“And that’s the de­ci­sion that this Gov­ern­ment will de­liver in due course.”

THE John Lewis chair­man has called for a “se­ri­ous par­lia­men­tary de­bate” on Brexit af­ter prof­its at the group tanked as it was hit by fall­ing con­sumer de­mand and cost in­creases linked to the weak pound.

Sir Char­lie May­field added his voice to a cho­rus of busi­ness lead­ers wad­ing into the Brexit ar­gu­ment as fears mount that Bri­tain will crash out of the Euro­pean Union with­out a deal.

He said: “Brexit is hav­ing an im­pact on ev­ery­one, ster­ling is weaker and con­fi­dence is be­ing af­fected.

“There needs to be a se­ri­ous par­lia­men­tary de­bate to find the best way for­ward for the coun­try and the econ­omy. The core prin­ci­ples need to be thrashed out. If they’re not, there is a greater risk of a dis­or­derly out­come.”

His com­ments came af­ter the John Lewis Part­ner­ship blamed fall­ing con­sumer de­mand and cost in­creases linked to the Brexit-hit pound for prof­its more than halv­ing.

The group, which is be­hind the epony­mous depart­ment store chain and posh su­per­mar­ket Waitrose, saw pre-tax prof­its for the six months to the end of July plum­met 53.3% to £26.6m. The fig­ure in­cludes ex­cep­tional items linked to re­struc­tur­ing, prop­erty and re­dun­dancy costs.

Sir Char­lie said the group suf­fered in cat­e­gories linked to the hous­ing mar­ket, which has ex­hib­ited a marked slow­down since the EU ref­er­en­dum.

“The first half of this year has seen in­fla­tion­ary pres­sures driven by ex­change rates and po­lit­i­cal un­cer­tainty,” he said.

“Th­ese have damp­ened cus­tomer de­mand, es­pe­cially in cat­e­gories con­nected to the hous­ing mar­ket. The ex­change rate-driven in­crease in cost prices has also put pres­sure on mar­gin.”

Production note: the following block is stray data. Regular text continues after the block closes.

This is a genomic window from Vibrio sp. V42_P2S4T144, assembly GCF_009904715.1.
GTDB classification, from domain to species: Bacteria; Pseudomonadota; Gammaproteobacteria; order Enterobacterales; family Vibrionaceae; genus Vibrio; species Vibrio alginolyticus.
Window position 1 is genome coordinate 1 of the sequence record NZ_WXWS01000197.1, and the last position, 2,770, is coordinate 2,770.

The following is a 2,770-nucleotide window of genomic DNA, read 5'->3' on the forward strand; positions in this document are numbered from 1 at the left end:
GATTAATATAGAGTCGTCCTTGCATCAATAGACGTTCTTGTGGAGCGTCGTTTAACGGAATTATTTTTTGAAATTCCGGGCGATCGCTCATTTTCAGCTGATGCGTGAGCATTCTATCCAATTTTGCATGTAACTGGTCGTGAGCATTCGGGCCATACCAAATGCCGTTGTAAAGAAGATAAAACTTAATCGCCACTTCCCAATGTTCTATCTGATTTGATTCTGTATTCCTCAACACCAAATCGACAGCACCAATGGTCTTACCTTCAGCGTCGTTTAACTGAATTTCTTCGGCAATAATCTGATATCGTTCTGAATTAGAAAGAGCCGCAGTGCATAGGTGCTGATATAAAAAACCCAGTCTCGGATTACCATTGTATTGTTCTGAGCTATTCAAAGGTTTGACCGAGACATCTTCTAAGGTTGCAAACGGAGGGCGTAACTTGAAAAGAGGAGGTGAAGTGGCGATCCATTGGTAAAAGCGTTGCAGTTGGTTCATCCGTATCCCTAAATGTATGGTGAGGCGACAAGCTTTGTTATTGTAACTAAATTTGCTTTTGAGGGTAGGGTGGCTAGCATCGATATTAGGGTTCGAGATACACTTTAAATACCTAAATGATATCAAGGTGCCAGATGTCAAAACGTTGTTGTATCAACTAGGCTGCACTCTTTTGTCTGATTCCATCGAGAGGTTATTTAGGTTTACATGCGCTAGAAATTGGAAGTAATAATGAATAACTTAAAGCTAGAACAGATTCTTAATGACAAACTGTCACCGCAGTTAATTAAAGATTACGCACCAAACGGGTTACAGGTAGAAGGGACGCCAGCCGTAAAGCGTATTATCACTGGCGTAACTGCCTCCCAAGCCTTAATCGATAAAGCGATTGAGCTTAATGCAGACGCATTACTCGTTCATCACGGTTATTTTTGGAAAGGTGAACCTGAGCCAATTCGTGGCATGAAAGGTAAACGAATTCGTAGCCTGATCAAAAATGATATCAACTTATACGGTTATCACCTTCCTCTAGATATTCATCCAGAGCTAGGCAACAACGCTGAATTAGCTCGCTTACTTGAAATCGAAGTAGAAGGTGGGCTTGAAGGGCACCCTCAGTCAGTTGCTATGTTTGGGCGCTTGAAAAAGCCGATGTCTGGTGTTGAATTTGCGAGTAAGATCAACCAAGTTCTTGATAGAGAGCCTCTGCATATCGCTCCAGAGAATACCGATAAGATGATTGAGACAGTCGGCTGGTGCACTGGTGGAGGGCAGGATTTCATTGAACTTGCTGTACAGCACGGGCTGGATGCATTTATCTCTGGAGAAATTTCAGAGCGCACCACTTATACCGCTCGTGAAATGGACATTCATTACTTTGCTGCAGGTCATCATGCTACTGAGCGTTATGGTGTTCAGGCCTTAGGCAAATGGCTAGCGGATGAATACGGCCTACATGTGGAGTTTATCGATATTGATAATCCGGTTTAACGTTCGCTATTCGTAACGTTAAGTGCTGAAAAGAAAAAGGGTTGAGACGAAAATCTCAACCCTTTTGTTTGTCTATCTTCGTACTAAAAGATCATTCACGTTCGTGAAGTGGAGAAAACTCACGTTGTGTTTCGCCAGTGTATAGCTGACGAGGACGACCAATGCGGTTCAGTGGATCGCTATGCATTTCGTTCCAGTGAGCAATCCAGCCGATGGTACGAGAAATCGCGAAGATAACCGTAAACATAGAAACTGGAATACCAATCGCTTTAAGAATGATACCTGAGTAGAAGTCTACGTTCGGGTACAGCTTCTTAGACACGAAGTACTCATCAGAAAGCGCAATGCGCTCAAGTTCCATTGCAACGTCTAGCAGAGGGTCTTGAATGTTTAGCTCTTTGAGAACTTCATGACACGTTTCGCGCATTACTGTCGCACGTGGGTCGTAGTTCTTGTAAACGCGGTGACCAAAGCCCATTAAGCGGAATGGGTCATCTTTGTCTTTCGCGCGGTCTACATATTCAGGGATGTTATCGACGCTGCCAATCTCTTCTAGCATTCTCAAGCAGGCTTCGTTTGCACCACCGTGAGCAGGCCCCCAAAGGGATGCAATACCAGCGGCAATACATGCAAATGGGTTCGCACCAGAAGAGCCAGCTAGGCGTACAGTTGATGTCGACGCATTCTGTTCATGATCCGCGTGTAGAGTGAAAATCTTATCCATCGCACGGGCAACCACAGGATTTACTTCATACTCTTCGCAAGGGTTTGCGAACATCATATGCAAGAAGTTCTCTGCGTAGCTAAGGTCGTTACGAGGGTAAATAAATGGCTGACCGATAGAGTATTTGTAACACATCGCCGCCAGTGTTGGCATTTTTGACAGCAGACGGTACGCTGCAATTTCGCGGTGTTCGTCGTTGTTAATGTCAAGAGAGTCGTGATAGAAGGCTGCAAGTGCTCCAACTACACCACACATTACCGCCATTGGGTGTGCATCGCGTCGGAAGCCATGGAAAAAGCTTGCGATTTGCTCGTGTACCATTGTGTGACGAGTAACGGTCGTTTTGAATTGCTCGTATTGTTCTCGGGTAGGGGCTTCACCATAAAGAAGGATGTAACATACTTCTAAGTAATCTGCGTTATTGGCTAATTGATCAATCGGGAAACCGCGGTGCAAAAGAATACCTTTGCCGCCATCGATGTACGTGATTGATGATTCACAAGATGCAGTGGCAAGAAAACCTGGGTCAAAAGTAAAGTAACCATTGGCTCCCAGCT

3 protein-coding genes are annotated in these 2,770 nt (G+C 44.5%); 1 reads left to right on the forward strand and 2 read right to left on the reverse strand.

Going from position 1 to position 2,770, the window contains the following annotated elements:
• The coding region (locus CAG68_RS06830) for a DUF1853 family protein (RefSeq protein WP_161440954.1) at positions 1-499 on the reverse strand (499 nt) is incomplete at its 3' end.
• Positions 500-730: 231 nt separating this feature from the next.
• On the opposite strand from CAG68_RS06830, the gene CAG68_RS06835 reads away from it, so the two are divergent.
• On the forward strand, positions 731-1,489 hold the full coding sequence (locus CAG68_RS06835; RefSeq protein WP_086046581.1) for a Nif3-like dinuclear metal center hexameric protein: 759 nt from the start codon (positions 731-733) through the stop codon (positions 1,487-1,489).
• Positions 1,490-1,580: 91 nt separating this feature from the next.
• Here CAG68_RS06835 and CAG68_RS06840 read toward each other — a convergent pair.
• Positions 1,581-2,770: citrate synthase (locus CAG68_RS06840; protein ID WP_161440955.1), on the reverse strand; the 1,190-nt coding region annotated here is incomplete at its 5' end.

Mean­while, the boss of fash­ion gi­ant Next said the worst of the Brexit-fu­elled price hikes on the high street are over as the group upped its earn­ings out­look af­ter “en­cour­ag­ing” trad­ing.

Chief ex­ec­u­tive Lord Wolf­son said the im­pact of the Brexit vote on the pound “doesn’t look like it’s fuelling an in­fla­tion­ary spi­ral and is pass­ing right through”.

A prom­i­nent Brexit sup­porter, Lord Wolf­son said 2018 will see an end to price rises, with the group pre­dict­ing sta­ble prices from next au­tumn.

The fash­ion group hiked its sales and profit guid­ance as it said trad­ing had turned a cor­ner af­ter a dif­fi­cult start to its half year, although pre-tax prof­its still fell 9.5% to £309.4m for the six months to the end of July.

United: Swansea West MP Geraint Davies, Gower MP To­nia An­to­ni­azzi and Swansea East MP Carolyn Har­ris

>

> ‘The Swansea Bay tidal la­goon of­fers a bright fu­ture for Wales post-Brexit’ – an artist’s im­pres­sion of the wall on the

pro­posed tidal la­goon in Swansea Bay

> Wales Of­fice min­is­ter Guto Bebb

> Sir Char­lie May­field